David Bowie has asked bedroom DJs to create a new track for an internet competition by bootlegging his songs.
The British music star has given fans the right to create a new song by using computer music software to blend or "mash up" two existing tracks.
The winning song will be released as an MP3 and its creator will win a car.
"I'm very comfortable with the idea and have been the subject of quite a few pretty good mash-ups myself," Bowie told The Times newspaper.
The contest requires entrants to blend any song from the singer's latest album Reality with any other Bowie song.
A number of entries will be broadcast via the Bowienet website, with listeners selecting finalists before Bowie chooses the winner.
Mash-ups are the latest trend to be embraced by the 57-year-old star, who described himself as "a hybrid maker off and on".
He said: "Mash-ups were a great appropriation idea just waiting to happen."
As computer music software and digital sound files, such as MP3s, have become more accessible, numerous "mash-ups" have been released via online song-swapping services.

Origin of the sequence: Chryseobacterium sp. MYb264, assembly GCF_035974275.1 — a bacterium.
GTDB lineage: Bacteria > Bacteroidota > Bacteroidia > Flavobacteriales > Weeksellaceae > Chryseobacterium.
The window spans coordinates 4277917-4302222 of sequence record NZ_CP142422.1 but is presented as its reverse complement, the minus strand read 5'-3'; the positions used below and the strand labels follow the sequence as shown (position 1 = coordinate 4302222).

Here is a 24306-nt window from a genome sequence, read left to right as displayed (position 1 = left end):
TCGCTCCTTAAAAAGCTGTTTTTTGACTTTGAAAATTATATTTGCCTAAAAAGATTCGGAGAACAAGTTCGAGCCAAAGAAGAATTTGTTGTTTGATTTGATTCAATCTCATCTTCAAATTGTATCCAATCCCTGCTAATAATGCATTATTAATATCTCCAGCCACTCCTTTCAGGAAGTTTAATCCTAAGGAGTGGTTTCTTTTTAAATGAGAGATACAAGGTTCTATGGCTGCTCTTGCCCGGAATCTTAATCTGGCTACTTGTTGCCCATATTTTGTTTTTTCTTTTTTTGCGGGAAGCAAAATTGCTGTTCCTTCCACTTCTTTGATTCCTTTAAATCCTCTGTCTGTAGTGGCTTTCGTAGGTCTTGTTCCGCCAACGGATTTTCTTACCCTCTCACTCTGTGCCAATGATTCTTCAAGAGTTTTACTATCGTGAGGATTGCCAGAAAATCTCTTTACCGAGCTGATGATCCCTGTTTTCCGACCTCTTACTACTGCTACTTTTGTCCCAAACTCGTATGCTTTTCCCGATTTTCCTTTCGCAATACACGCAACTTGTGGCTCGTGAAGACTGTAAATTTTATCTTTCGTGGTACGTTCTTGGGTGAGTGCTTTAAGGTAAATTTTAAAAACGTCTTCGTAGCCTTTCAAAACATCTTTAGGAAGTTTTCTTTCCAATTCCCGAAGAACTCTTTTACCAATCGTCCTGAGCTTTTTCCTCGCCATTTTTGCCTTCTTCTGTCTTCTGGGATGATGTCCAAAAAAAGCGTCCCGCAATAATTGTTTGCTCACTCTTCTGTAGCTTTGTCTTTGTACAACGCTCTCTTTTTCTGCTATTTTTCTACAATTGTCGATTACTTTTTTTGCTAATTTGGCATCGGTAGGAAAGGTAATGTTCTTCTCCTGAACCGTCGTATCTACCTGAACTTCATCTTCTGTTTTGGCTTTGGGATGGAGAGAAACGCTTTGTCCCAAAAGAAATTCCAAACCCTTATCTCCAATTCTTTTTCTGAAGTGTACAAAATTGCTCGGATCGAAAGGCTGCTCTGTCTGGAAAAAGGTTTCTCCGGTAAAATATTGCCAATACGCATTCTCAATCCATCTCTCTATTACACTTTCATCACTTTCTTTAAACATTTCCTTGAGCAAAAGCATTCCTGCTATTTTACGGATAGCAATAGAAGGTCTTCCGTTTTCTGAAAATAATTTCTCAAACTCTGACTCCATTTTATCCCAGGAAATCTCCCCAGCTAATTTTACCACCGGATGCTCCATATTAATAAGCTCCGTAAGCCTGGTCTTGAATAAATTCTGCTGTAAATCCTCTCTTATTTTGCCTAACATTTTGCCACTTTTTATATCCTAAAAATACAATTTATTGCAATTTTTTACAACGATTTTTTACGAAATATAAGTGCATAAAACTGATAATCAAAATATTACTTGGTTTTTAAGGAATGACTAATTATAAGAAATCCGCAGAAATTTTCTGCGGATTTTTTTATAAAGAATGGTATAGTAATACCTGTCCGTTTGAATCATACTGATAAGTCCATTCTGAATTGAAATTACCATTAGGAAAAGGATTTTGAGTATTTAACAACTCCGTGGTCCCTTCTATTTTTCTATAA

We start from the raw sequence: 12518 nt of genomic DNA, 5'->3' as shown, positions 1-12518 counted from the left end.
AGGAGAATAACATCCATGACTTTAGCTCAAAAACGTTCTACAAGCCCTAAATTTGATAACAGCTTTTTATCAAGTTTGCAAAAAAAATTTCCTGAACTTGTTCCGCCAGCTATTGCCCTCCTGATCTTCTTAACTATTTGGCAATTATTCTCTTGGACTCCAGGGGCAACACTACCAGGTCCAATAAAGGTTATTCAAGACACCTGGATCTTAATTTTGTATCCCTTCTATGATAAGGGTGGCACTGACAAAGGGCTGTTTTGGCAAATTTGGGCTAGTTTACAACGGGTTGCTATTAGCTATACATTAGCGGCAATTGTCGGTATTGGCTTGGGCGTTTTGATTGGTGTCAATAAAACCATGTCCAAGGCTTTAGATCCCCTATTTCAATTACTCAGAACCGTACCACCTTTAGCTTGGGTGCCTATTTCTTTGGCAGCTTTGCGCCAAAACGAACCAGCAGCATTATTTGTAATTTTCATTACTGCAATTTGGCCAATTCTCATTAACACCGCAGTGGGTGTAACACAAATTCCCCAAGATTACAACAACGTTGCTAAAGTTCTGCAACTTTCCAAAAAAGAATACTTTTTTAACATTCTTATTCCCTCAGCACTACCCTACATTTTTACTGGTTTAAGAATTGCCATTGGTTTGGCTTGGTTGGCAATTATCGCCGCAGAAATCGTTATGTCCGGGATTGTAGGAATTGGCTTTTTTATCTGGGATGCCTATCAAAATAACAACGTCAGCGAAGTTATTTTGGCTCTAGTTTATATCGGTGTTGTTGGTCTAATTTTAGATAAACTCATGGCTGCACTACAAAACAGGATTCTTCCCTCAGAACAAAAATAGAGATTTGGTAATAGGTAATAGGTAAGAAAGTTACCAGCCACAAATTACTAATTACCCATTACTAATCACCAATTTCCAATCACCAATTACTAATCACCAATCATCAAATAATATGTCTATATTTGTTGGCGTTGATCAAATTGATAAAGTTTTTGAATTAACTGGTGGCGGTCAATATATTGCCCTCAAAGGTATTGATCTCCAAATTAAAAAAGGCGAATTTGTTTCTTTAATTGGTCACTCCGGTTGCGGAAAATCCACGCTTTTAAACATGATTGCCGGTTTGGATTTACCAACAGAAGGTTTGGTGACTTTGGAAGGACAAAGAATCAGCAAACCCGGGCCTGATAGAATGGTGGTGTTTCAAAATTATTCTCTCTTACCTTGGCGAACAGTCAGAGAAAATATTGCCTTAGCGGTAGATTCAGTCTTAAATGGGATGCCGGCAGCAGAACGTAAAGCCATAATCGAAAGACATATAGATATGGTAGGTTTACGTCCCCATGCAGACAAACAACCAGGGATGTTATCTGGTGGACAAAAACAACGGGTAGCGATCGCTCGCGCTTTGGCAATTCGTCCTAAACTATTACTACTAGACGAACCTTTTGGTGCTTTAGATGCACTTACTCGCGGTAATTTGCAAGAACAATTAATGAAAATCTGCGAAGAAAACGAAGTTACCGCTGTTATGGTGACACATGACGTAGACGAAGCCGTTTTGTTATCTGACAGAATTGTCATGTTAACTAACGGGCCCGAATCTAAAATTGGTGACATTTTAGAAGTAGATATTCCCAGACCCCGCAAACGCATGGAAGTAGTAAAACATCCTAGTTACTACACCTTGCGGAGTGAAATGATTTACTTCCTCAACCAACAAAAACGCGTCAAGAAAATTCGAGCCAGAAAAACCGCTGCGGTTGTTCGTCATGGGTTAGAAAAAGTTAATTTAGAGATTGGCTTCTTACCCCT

Some are approved by the original artists and subsequently released, such as the Sugababes' 2002 number one hit Freak Like. Created by producer Richard X, it blended Gary Numan's Are Friends Electric? with Adina Howard's Freak Like Me.
Many "mash-ups" are illegal, however, and have resulted in record companies threatening bedroom DJs with legal action.
In February, record label EMI blocked distribution of The Grey Album by DJ Danger Mouse, on which he blended songs from The Beatles' White Album with tracks from rapper Jay-Z's Black Album.
Jay-Z's label Roc-a-fella Records did not take any action against Danger Mouse, however, describing the album as "hot".